A very common question that we will hear from clients is in regarding to one of many government benefits programs such as Medicaid and Medicare. For many reasons, our clients may hear certain reports in the news or do some research on their own about these government benefit programs. However, many of our clients have received incomplete or simply wrong information about these government programs.
Well, first and foremost, Medicaid is not Medicare. These two terms are not one in the same, but are instead unique and distinct government programs. Medicare is simply an entitlement program of federal health insurance for those 65 years of age and older. Meaning, that if you are over the age of 65, then you get Medicare. Now, Medicaid on the other hand, is something completely different. Medicaid is both a federal and state healthcare program that provides financial assistance of healthcare costs for those with limited or no financial resources.
In Tennessee, this is a partially state controlled program and is referred to as TennCare Bureau. In order to qualify for Medicaid you can have no more than $2,000 worth of assets in your name if you are a single person. However, you can also have a home, car, and prepaid funeral regardless of their value.
The term Medicaid planning primarily consists of planning and structuring your assets in such a way so that if you do go into a nursing home in the future, you will not have to spend all of your assets on your long term care costs, but may rely on Medicaid to pay these costs. Now, why this is so important is because if you do go into a nursing home, spend some of your assets on your care, and then spend the next one or two years receiving Medicaid benefits, then after you die, the State of Tennessee can actually force the sale of your home so that Medicaid can be reimbursed for all the costs that were paid out during your lifetime.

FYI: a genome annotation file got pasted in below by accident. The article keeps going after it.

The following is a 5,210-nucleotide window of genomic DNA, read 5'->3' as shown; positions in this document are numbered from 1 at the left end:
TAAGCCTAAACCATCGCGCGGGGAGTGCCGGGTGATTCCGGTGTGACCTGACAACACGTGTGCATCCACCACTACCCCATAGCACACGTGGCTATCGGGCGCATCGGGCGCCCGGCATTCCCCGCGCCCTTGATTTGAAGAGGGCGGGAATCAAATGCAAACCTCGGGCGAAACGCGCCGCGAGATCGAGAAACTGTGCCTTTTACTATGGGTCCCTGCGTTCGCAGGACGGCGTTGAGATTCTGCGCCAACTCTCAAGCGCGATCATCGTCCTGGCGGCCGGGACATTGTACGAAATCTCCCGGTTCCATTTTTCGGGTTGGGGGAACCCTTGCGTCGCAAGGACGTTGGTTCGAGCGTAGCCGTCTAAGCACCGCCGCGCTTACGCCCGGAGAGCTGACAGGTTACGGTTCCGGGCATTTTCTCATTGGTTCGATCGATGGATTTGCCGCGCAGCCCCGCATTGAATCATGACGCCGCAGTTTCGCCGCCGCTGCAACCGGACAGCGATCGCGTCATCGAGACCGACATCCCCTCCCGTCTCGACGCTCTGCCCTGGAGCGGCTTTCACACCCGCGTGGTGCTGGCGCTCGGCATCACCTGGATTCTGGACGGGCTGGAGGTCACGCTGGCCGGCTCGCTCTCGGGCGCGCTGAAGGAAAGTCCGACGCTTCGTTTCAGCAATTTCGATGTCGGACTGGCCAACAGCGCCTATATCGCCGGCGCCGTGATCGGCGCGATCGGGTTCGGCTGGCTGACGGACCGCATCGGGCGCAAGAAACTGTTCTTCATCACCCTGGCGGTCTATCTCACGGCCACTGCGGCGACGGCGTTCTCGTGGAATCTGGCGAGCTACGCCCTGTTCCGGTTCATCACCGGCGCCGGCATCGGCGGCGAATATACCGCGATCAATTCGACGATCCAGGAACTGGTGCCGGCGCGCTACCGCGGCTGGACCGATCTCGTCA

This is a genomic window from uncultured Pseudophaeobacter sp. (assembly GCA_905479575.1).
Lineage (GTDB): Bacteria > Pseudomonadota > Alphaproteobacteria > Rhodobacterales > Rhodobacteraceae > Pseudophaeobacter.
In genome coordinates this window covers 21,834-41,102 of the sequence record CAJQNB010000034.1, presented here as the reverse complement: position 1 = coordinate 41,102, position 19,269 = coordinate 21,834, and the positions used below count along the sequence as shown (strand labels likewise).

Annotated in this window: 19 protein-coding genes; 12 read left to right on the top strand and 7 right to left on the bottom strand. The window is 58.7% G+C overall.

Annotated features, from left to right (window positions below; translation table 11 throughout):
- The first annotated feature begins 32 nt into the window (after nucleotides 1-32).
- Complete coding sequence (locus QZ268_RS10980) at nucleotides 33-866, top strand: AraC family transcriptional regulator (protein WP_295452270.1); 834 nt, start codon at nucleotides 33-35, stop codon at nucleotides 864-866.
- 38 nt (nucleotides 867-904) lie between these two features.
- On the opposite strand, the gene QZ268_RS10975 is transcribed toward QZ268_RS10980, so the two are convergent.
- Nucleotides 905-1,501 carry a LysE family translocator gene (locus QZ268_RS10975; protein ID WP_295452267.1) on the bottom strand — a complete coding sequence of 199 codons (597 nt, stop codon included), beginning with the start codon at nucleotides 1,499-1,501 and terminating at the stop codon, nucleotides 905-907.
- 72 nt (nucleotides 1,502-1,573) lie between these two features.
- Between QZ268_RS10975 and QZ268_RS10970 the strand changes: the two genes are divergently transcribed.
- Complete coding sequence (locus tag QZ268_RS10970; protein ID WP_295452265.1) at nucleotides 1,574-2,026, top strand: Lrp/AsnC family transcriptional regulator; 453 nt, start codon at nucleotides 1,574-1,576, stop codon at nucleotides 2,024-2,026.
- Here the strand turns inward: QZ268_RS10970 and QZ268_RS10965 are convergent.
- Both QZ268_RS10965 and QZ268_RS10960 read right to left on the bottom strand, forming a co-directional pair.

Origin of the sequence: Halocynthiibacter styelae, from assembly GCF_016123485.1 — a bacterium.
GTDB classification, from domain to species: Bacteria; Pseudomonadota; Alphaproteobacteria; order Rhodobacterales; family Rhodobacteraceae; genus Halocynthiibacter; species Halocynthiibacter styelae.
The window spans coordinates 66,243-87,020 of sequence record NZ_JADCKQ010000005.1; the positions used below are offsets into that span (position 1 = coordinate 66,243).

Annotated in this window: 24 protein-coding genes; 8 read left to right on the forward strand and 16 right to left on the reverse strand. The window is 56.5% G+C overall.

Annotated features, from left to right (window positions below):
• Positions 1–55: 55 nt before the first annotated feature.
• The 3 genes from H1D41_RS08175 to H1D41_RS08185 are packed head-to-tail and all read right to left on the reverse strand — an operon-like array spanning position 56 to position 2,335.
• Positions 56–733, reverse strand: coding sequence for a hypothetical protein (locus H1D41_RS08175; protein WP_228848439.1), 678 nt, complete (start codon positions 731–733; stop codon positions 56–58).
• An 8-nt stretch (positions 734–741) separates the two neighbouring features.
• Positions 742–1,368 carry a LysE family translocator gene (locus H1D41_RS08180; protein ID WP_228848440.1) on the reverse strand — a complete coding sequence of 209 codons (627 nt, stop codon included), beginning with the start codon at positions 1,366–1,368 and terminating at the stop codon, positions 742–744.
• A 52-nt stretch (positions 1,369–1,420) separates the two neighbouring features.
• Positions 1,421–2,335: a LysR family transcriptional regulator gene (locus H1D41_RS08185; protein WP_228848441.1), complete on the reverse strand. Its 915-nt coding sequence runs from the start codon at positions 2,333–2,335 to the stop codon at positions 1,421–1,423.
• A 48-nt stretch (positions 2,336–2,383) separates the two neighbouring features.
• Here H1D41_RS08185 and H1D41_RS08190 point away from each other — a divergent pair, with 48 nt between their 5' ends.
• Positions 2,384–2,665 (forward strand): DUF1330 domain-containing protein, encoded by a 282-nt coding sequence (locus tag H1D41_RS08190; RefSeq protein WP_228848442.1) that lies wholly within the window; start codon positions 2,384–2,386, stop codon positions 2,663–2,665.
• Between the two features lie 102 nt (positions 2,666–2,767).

A very popular way to protect your assets is to establish an irrevocable Medicaid trust. However, in order to protect your assets from having spend them on nursing home costs through this trust, you will need to establish this trust and fund this trust at least five years before you begin nursing home care. This is because that Medicaid has a five year look back rule which allows them to look at any transfers that you made out of your name over the course of the last five years, and if you did make those transfers, than that would affect your countable assets for purposes of Medicaid eligibility. In addition, an irrevocable Medicaid trust irrevocable. This means that you will not be able to remove any of the assets out of the trust and put them back in your own name and still qualify for Medicaid.However, an Irrevocable Medicaid Trust does allow for you to make distributions from the trust directly to one of your adult children, and that adult child can then give those assets back to you the very same day with absolutely no Medicaid eligibility ramifications.